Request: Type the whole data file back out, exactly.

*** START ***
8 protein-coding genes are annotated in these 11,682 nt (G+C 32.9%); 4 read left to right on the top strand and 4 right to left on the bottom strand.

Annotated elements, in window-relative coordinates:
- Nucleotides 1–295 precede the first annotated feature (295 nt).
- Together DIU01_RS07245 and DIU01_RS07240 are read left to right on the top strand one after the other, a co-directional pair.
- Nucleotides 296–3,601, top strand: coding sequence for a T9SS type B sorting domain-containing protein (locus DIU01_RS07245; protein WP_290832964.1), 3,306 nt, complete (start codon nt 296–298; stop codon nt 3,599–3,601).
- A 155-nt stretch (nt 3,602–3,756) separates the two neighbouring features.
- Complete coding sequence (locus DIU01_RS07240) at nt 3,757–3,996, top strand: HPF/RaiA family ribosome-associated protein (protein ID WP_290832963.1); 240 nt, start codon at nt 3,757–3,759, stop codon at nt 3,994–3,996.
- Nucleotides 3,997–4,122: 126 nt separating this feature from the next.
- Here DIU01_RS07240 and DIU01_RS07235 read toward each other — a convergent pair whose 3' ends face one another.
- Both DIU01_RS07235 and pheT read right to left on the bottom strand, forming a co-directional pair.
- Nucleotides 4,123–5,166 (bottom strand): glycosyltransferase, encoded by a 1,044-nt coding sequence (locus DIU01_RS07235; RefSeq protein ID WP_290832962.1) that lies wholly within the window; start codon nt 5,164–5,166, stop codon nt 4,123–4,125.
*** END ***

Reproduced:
8 protein-coding genes are annotated in these 11,682 nt (G+C 32.9%); 4 read left to right on the top strand and 4 right to left on the bottom strand.

Annotated elements, in window-relative coordinates:
- Nucleotides 1–295 precede the first annotated feature (295 nt).
- Together DIU01_RS07245 and DIU01_RS07240 are read left to right on the top strand one after the other, a co-directional pair.
- Nucleotides 296–3,601, top strand: coding sequence for a T9SS type B sorting domain-containing protein (locus DIU01_RS07245; protein WP_290832964.1), 3,306 nt, complete (start codon nt 296–298; stop codon nt 3,599–3,601).
- A 155-nt stretch (nt 3,602–3,756) separates the two neighbouring features.
- Complete coding sequence (locus DIU01_RS07240) at nt 3,757–3,996, top strand: HPF/RaiA family ribosome-associated protein (protein ID WP_290832963.1); 240 nt, start codon at nt 3,757–3,759, stop codon at nt 3,994–3,996.
- Nucleotides 3,997–4,122: 126 nt separating this feature from the next.
- Here DIU01_RS07240 and DIU01_RS07235 read toward each other — a convergent pair whose 3' ends face one another.
- Both DIU01_RS07235 and pheT read right to left on the bottom strand, forming a co-directional pair.
- Nucleotides 4,123–5,166 (bottom strand): glycosyltransferase, encoded by a 1,044-nt coding sequence (locus DIU01_RS07235; RefSeq protein ID WP_290832962.1) that lies wholly within the window; start codon nt 5,164–5,166, stop codon nt 4,123–4,125.